7. The Kids Are All Right (dir. Lisa Cholodenko)
While some may feel differently about Lisa Cholodenko’s seriocomic foray into the world of familial relations and the importance of togetherness, I found it to be quite the masterpiece. With a budget of around $4 million, it’s safe to say that anything less than a stellar narrative would fail to deliver where the film most certainly should have, and stellar is precisely how it can be described. Deftly avoiding both convention and melodrama to craft an exceptionally well-rounded and accessible piece of cinema, Cholodenko’s indie hit rests safely among the year’s best and showcases several probable Oscar-worthy performances.
6. Inception (dir. Christopher Nolan)
Some call it a “thinking man’s blockbuster.” Others say it’s overrated. Seeing as how Christopher Nolan’s mind-bending venture into the inner workings of our very own subconscious has scored a spot on this list, Inception in my eyes is far from overrated; it’s just that good. As an exceedingly intelligent piece of science fiction, Nolan’s sprawling epic puts forth ideas so appealingly complex that any flaws the film does have are immediately overshadowed by the multi-layered narrative that’s bewildered even the most seasoned of viewers. Accompanied by unique, jaw-dropping visuals and an unforgettable musical score, Inception received the attention and overt praise it most certainly deserved.
5. Scott Pilgrim vs. the World (dir. Edgar Wright)
The phrase “It was like nothing I’d ever seen!” is probably one of the most hyperbolic and generally misused statements heard today. Sure, I’ve been found guilty of throwing it around here and there, especially after watching something as unique as Edgar Wright’s nearly flawless adaptation of Bryan Lee O’Malley’s acclaimed graphic novels. It’s no secret that Wright himself has provided us with a pair of the most hilarious, well-written action comedies to come along in the past decade, and Scott Pilgrim can safely be considered the third. Fantastic sense of humor aside, the film incorporates a wildly entertaining visual flair to coincide with the very essence of the source material, the inclusion of which takes Scott Pilgrim to noticeably new heights within the realm of cinema, even if some may already be suffering from Michael Cera overload.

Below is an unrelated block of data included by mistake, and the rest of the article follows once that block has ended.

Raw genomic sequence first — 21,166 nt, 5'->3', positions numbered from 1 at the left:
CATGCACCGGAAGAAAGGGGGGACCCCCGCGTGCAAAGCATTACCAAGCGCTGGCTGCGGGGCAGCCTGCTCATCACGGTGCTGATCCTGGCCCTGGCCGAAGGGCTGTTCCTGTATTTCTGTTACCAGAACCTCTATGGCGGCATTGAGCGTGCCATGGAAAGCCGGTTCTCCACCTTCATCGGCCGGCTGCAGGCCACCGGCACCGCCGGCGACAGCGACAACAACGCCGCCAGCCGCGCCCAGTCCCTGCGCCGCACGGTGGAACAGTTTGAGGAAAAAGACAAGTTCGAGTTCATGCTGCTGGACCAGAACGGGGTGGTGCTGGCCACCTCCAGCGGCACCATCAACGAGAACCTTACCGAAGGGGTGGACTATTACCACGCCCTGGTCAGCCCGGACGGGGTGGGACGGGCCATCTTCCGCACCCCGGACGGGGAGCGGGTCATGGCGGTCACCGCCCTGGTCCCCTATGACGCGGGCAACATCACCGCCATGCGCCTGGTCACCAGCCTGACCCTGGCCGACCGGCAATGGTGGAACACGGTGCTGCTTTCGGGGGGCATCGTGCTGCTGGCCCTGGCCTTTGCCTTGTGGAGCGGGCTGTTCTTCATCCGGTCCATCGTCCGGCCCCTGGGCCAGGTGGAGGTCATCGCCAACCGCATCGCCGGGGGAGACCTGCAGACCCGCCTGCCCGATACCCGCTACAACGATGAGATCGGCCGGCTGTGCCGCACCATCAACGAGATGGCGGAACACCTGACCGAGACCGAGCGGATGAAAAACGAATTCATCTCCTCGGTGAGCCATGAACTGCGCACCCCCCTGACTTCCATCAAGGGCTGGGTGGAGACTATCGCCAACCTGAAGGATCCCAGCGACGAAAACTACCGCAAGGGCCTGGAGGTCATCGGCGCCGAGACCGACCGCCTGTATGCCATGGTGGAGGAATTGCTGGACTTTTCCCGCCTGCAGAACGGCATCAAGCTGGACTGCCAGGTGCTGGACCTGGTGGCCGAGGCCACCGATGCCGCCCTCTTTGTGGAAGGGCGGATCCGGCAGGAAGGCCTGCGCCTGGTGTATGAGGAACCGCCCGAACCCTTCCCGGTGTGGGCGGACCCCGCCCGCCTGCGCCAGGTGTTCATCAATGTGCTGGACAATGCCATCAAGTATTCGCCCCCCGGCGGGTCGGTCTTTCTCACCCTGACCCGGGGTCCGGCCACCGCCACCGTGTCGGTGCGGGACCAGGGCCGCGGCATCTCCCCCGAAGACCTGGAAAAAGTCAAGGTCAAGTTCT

4. Exit Through the Gift Shop (dir. Banksy)
In the world of street art, to say the name Banksy rings a bell is like saying the Grand Canyon is just a ditch. Originally meant to be a documentary about the famed faceless legend himself, Banksy instead took it upon himself to switch roles with the individual who had initially set out to work with him: the bizarre and eccentric Thierry Guetta. Whether the production as a whole is a hoax or not, it’s hard to deny how fascinating this mostly up-close examination of the most renowned artists of our time truly is, despite the bizarre shift in focus that inadvertently sheds light on topics frequently touched upon within the art world. Humorous, intriguing and just plain wonderful, Banksy’s Exit Through the Gift Shop is one of the few documentaries I’ve ever taken such a fervent liking toward.